As fun as it is to complain about “music these days,” and how it’s all been downhill since The Chronic came out, it’s even MORE fun to listen to — wait for it — good music. Every Tuesday, a.k.a. Music Release Day, we’ll highlight five albums worth (legally) downloading or driving to the local Best Buy (lolz) for. (Banner via)
Today, we’ve got selections from Wu-Block, Alicia Keys, and more.
Upright, Love by Blue Kid
Think the cabaret stylings of Scissor Sisters without any of their camp, Upright, Love is a smoky, theatrical album that ought to appeal to Fiona Apple and Regina Spektor fans everywhere.
Wu-Block by Wu-Block
For more on the team-up of Ghostface Killah and Sheek Louch, check out the Smoking Section.
Girl On Fire by Alicia Keys
Old school is the only school, goes the message on Alicia Keys’s new album, her first since 2009’s disappointing The Element of Freedom. For the most part, Keys resists the temptations of what a pop star is supposed to have on their album in 2012; bleating dubstep and blurry dance remixes are replaced by a welcome amount of jazzy, soulful numbers punctuated by effectively bombastic anthems (assistance from Jamie xx, John Legend, and especially Maxwell helps, too.) If you’ll forgive the obviousness of the following statement: Girl on Fire never fully goes ablaze, but after a lost couple of years, at least Alicia is beginning to smoulder again.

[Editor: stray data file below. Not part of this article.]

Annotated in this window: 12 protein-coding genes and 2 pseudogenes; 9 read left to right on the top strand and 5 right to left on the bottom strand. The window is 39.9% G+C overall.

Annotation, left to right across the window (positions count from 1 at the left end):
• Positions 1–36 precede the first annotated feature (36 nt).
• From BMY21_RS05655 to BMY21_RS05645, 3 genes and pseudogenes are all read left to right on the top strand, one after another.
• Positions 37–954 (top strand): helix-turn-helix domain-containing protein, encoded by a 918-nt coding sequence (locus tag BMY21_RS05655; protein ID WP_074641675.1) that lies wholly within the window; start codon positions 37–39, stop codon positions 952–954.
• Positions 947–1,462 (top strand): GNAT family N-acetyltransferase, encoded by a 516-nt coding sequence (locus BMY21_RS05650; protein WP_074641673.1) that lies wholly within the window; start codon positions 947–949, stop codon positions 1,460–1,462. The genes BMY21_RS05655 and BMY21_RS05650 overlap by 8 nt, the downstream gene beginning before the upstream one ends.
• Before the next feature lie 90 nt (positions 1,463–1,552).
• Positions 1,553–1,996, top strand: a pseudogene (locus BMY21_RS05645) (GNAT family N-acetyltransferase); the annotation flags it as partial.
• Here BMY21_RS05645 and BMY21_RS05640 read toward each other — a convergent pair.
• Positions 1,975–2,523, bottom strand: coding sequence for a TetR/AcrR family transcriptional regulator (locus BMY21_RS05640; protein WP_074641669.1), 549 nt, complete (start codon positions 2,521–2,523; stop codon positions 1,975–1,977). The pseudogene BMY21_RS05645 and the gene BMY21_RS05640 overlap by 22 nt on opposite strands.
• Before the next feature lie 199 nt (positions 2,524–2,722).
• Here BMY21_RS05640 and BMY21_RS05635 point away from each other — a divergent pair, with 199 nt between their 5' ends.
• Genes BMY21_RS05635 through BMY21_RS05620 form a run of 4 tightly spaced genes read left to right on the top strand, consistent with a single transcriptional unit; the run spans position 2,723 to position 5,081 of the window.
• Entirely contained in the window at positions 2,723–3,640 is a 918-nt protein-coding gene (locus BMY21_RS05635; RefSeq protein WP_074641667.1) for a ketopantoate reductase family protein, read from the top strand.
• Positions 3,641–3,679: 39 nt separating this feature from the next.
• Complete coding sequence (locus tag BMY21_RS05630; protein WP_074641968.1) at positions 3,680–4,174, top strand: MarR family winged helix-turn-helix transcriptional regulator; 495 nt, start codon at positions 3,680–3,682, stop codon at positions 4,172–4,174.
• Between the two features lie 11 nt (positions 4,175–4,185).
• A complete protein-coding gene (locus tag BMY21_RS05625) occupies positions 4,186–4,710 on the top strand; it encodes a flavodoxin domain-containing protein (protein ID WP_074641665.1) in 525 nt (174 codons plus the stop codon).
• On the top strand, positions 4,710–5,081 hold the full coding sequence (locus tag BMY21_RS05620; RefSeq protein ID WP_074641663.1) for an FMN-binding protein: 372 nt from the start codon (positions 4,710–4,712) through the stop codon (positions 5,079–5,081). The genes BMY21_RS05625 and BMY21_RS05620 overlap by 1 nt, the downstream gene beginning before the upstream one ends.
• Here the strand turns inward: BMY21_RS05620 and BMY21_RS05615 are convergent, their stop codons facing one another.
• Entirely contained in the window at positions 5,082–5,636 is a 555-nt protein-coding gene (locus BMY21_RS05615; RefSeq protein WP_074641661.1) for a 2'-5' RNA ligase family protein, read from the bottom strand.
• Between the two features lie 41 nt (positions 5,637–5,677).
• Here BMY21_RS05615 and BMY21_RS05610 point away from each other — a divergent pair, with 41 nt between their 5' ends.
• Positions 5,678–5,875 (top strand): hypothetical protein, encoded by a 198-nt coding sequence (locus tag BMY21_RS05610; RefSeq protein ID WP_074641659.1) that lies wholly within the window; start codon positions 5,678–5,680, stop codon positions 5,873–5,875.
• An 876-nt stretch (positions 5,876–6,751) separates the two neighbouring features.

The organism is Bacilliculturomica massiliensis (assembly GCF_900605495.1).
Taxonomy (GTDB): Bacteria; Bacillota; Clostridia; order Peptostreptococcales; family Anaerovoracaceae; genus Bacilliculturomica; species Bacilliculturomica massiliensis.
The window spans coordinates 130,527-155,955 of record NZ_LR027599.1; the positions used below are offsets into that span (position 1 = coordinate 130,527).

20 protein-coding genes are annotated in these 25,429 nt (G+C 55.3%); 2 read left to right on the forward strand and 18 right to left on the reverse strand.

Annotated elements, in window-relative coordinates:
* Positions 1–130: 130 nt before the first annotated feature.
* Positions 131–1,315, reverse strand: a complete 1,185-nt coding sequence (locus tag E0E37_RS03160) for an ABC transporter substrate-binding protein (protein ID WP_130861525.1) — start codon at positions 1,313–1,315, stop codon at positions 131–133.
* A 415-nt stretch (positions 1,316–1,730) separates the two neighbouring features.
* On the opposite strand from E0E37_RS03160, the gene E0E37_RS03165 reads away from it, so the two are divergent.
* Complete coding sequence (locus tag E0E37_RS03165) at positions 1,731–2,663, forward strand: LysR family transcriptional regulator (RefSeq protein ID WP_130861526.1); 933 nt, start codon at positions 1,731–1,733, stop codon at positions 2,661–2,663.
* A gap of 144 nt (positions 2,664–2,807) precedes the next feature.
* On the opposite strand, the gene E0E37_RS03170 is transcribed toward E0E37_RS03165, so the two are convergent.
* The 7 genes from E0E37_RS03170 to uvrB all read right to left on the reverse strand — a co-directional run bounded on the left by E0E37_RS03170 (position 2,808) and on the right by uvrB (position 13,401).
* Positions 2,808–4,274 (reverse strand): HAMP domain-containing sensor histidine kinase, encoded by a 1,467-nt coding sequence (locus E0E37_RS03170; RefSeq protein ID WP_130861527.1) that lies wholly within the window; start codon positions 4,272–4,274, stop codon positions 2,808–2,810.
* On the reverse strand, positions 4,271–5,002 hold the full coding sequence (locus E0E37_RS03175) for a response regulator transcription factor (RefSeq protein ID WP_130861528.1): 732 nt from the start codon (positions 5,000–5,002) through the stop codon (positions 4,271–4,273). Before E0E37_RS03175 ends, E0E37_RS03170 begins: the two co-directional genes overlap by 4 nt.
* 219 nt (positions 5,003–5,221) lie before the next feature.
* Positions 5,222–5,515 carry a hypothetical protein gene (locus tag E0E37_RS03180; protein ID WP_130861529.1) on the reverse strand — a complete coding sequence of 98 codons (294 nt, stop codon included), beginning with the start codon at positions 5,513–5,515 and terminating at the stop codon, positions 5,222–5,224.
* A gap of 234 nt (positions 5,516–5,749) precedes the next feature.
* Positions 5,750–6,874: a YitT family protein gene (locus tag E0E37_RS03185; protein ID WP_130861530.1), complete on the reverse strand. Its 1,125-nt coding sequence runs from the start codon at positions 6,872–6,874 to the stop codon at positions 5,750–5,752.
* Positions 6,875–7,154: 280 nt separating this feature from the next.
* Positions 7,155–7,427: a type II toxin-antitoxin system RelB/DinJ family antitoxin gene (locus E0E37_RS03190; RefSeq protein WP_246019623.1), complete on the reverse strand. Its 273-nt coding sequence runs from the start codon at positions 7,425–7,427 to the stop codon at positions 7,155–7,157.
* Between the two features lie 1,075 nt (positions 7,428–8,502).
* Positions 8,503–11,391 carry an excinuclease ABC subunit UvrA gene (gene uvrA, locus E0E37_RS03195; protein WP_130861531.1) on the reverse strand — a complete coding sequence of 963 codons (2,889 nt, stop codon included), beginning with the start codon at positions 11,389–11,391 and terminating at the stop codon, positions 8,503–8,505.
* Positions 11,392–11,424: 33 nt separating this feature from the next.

True by Solange
Unless you’re a die-hard of all things Destiny’s Child, you’d be hard-pressed to recall Solange Knowles’ 2002 debut, Solo Star, a messy, blustering album from Beyonce’s baby sister that’s memorable only for its terrible production. Ten years later, 26-year-old Solange has ditched her last name and released True, an independent EP (out via Terrible Records, a label founded by Chris Taylor from Grizzly Bear, the group she famously took her sister and Jay-Z to go see a couple of years) that’s far more adventurous and diverse than Solo Star would have anyone believe.
Solange’s voice is smaller than Beyonce’s, but she’s willing to take risks that Blue Ivy’s momma would never attempt, like on the bewitching “Losing You,” which sounds both primal and immaculately arranged. In other words: the Knowles family is too talented and MUST BE STOPPED.
Big Dipper Crashes on the Platinum Planet by Big Dipper
Quirky indie rock from four Boston-based lifers who could write an engaging power pop hook in their sleep.